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August 10, 2008

Ever thought of having the video research done by computer? Enter EveryZing.

Posted by Sanford Dickert | Discussion: 0 Comments

Back in 2004, I would watch as summer interns (people who wants access, any access) spend sleepless nights as they watched a bank of televisions and VCRs and transcribed the important notes that would be useful in the morning notes that was sent to the Senior staff. This task, not a welcome one, should have been easily handled by some computer or automated procedure. But it took quite some time until it became more real.

Enter 2006, as I was doing work for GoodnightBurbank, I learned of a technology called tveyes that would automatically transcribe content and provide the transcript in a fashion that would make it more easily searchable by google. There were some issues I had with it regarding the comedy podcast (worried that the keyword richness would not be as helpful), but always remembered this for the next campaign I would help.

EveryZing LogoThen, recently, I got an email from a company called EveryZing asking to talk to me about their technology. As the discussion began, I commented on the technology's similarity to tveyes. It turns out that EveryZing IS the technology that powered tveyes - and they are heading out on their own. This got me to look again, and decided to investigate what you might do with it.

DISCLOSURE: this was a blogger relations call their firm set up and, while I have not personally used the technology yet, I can see the applications for campaigns as well as other efforts.

Their opening email

In the initial email, they sent me following:

As we've witnessed with the Revered Wright controversy and Obama's speech on race that followed - it is crucial that voters have access to valuable speeches and other political information on the Web. It's a part of how they make decisions, form opinions...and vote.

It's well known that online searchers typically only go to the first page of results to find what they're looking for - but how does a political campaign or media company make sure that their video is found, that they're meeting voter demand, and that they're receiving the Web traffic and ad dollars they deserve?

Enter EveryZing.

EveryZing leverages its pedigreed speech-to-text technology, based on breakthrough Department of Defense R&D at BBN Technologies, to unlock the content within multimedia. EveryZing is the only service to create a full-text output of search results of audio and video, allowing voters to easily find the specific content they want no matter where it lies within the file. Not only do you find that video of Hillary Clinton's Kentucky speech when you Google it, but you can also use EveryZing's "jump-to" technology to go exactly to the point where she says "they deserve to have those votes counted."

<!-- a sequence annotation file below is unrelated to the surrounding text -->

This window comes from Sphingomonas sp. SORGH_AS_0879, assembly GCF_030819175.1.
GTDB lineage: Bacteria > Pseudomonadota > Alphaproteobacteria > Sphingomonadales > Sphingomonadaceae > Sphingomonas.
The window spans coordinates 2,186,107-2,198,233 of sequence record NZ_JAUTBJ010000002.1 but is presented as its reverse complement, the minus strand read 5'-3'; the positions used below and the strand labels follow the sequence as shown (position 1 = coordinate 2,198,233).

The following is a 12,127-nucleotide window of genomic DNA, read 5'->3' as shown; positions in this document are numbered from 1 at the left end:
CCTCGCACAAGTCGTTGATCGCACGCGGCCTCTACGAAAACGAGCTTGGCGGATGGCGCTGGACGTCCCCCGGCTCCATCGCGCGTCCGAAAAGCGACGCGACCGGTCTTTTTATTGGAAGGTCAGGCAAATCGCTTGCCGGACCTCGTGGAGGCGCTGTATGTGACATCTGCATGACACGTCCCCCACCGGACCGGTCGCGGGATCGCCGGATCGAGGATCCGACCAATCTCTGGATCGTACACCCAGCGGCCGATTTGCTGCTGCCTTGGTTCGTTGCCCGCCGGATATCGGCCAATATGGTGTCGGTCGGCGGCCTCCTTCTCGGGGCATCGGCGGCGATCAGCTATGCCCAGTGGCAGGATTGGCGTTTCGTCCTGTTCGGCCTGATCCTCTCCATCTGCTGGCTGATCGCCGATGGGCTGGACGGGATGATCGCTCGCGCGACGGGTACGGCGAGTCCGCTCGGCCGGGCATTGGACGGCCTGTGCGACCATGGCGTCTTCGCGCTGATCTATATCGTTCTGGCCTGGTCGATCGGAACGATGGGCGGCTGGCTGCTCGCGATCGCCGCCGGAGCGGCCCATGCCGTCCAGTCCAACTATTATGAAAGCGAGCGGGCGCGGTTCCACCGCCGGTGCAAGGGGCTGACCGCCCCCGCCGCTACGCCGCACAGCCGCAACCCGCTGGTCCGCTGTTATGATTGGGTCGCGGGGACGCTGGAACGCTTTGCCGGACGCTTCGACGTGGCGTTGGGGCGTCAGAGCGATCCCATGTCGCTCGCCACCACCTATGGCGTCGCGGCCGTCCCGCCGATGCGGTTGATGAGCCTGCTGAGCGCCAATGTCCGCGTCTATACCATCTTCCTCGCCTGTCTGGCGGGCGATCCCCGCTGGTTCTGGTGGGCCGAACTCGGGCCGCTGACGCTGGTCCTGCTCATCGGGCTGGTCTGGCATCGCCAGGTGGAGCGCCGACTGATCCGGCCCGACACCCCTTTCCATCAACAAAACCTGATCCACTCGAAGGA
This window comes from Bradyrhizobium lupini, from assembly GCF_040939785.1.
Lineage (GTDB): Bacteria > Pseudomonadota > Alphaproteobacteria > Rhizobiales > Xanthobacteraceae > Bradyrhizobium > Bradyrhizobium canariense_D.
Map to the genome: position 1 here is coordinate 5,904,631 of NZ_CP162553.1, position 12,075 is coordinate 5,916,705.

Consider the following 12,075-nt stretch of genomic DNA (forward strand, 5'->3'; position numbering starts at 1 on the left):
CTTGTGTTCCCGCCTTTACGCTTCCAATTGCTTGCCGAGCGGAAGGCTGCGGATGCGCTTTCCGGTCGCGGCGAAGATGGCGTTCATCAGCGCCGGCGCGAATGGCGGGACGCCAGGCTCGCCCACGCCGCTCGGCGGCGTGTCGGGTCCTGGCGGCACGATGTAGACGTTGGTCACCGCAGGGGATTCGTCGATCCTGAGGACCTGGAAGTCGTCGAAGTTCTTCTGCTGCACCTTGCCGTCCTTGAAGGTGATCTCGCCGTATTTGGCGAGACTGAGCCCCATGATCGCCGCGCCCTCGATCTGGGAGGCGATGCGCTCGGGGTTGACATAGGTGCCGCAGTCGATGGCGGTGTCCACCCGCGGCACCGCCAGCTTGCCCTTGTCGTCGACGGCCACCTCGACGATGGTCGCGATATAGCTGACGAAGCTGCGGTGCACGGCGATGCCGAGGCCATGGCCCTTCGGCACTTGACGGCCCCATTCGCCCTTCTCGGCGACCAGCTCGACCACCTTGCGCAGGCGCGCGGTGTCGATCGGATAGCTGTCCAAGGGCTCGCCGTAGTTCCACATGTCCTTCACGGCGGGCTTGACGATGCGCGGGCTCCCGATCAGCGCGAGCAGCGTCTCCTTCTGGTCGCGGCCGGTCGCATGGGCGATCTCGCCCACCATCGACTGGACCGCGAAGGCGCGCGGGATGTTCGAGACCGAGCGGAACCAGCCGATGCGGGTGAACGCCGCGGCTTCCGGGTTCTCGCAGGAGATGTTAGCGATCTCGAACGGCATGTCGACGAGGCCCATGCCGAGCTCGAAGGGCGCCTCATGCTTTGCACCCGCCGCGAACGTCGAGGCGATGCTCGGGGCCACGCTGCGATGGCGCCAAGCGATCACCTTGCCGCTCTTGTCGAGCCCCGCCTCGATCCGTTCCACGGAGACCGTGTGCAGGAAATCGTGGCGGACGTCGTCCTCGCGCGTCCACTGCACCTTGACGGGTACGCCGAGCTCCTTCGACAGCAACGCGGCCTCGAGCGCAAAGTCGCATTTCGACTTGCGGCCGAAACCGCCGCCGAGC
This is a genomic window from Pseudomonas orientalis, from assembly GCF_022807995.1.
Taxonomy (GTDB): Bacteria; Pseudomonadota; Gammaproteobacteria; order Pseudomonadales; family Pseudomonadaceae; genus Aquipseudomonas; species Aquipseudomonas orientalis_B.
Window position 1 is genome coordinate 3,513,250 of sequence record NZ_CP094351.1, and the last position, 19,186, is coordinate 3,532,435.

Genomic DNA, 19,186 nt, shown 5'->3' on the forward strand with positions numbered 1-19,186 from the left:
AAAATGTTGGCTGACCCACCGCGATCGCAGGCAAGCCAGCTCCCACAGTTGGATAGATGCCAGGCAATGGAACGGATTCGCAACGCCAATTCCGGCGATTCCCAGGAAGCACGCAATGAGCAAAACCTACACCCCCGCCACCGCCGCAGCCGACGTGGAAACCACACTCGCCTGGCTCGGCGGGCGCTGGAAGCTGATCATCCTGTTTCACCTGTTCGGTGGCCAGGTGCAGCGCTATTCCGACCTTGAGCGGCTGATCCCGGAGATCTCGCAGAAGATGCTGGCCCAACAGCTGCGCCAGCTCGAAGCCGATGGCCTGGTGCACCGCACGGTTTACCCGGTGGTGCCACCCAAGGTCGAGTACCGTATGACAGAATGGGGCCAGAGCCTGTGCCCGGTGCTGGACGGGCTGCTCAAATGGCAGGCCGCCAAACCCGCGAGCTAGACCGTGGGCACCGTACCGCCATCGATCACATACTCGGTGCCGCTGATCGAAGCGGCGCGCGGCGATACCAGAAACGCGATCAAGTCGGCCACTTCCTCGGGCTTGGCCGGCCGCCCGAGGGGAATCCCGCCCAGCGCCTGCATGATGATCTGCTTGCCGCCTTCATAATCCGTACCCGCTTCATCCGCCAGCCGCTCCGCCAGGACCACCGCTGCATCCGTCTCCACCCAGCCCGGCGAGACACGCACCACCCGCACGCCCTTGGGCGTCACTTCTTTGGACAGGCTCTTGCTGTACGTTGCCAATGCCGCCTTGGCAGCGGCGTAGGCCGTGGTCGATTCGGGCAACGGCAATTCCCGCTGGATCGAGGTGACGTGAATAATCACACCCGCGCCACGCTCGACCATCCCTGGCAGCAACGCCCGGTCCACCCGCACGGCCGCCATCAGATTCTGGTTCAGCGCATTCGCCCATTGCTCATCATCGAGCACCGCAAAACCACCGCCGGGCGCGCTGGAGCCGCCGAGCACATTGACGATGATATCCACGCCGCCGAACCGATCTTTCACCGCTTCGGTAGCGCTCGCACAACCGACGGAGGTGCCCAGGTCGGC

Their three products actually cover the tools that I would want for a campaign - specifically if I was trying to extend the value of my video assets into a search environment. For example:

Example: New video to highlight a topic
Once a video is produced, the video file can be uploaded to the EveryZing ezSEO application (I assume installed on your site) which will then provide the metatagging necessary for the video content and then submit the content to the video and text search engines. Why does this matter? Because in the world of the google PageRank algorithm and "freshness" metric, video is becoming more powerful than simply text, since it requires a lot more on the production side and clicks/views are a hearty metric on association to the PageRank algorithm.

Why does this matter? Simple - when video is produced, the expense needs to be spread across as many mediums as possible - audio can be reused for radio ads, and I can tell you the countless times people tell me to "put the video up on the web" and then have it languish there since no one could find it, unless they were directed toward it. But with metatagging and transcription, the video can be found any number of ways - and with EveryZing's inline tagging, you can find the when and why people are saying what they have said with incredible accuracy.

Future: sentiment analysis and rapid response
One of the discussions I had with Tom (the CEO) was the issue behind sentiment analysis and how you could determine if the videos that were transcribing had a positive or negative sentiment. Since machine learning has progressed in such a way, it should be an easy tool to develop. Once that is in place, I could see campaigns installing their own automated research applications (even down to the local level) and tracking TV and radio for sentiments. Once that is set with an alert feature, rapid-response can be incredible.

I look forward to seeing what happens next - and best of luck to EveryZing.


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